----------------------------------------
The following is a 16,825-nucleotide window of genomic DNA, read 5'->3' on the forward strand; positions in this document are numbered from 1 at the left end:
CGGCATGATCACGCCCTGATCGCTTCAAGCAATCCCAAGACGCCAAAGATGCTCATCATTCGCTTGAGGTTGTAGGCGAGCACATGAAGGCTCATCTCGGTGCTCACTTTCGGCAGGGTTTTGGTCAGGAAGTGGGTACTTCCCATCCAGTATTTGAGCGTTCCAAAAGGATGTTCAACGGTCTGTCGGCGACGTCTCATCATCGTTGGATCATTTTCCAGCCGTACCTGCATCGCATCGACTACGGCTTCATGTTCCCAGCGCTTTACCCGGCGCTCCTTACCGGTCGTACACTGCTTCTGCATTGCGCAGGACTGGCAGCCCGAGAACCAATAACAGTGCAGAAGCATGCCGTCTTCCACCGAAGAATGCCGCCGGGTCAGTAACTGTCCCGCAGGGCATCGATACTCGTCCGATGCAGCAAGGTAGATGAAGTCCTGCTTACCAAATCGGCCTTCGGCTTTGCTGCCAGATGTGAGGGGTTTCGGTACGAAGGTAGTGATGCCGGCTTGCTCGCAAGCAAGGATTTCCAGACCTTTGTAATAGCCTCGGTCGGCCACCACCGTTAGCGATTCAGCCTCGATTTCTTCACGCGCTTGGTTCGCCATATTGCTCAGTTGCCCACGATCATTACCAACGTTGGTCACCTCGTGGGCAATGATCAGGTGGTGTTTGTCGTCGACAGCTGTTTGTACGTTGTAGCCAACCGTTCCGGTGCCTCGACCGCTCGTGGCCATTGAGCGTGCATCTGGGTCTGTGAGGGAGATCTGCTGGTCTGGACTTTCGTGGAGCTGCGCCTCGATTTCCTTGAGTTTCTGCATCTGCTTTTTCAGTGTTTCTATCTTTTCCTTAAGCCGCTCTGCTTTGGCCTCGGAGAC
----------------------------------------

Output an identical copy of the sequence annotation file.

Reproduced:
The following is a 16,825-nucleotide window of genomic DNA, read 5'->3' on the forward strand; positions in this document are numbered from 1 at the left end:
CGGCATGATCACGCCCTGATCGCTTCAAGCAATCCCAAGACGCCAAAGATGCTCATCATTCGCTTGAGGTTGTAGGCGAGCACATGAAGGCTCATCTCGGTGCTCACTTTCGGCAGGGTTTTGGTCAGGAAGTGGGTACTTCCCATCCAGTATTTGAGCGTTCCAAAAGGATGTTCAACGGTCTGTCGGCGACGTCTCATCATCGTTGGATCATTTTCCAGCCGTACCTGCATCGCATCGACTACGGCTTCATGTTCCCAGCGCTTTACCCGGCGCTCCTTACCGGTCGTACACTGCTTCTGCATTGCGCAGGACTGGCAGCCCGAGAACCAATAACAGTGCAGAAGCATGCCGTCTTCCACCGAAGAATGCCGCCGGGTCAGTAACTGTCCCGCAGGGCATCGATACTCGTCCGATGCAGCAAGGTAGATGAAGTCCTGCTTACCAAATCGGCCTTCGGCTTTGCTGCCAGATGTGAGGGGTTTCGGTACGAAGGTAGTGATGCCGGCTTGCTCGCAAGCAAGGATTTCCAGACCTTTGTAATAGCCTCGGTCGGCCACCACCGTTAGCGATTCAGCCTCGATTTCTTCACGCGCTTGGTTCGCCATATTGCTCAGTTGCCCACGATCATTACCAACGTTGGTCACCTCGTGGGCAATGATCAGGTGGTGTTTGTCGTCGACAGCTGTTTGTACGTTGTAGCCAACCGTTCCGGTGCCTCGACCGCTCGTGGCCATTGAGCGTGCATCTGGGTCTGTGAGGGAGATCTGCTGGTCTGGACTTTCGTGGAGCTGCGCCTCGATTTCCTTGAGTTTCTGCATCTGCTTTTTCAGTGTTTCTATCTTTTCCTTAAGCCGCTCTGCTTTGGCCTCGGAGAC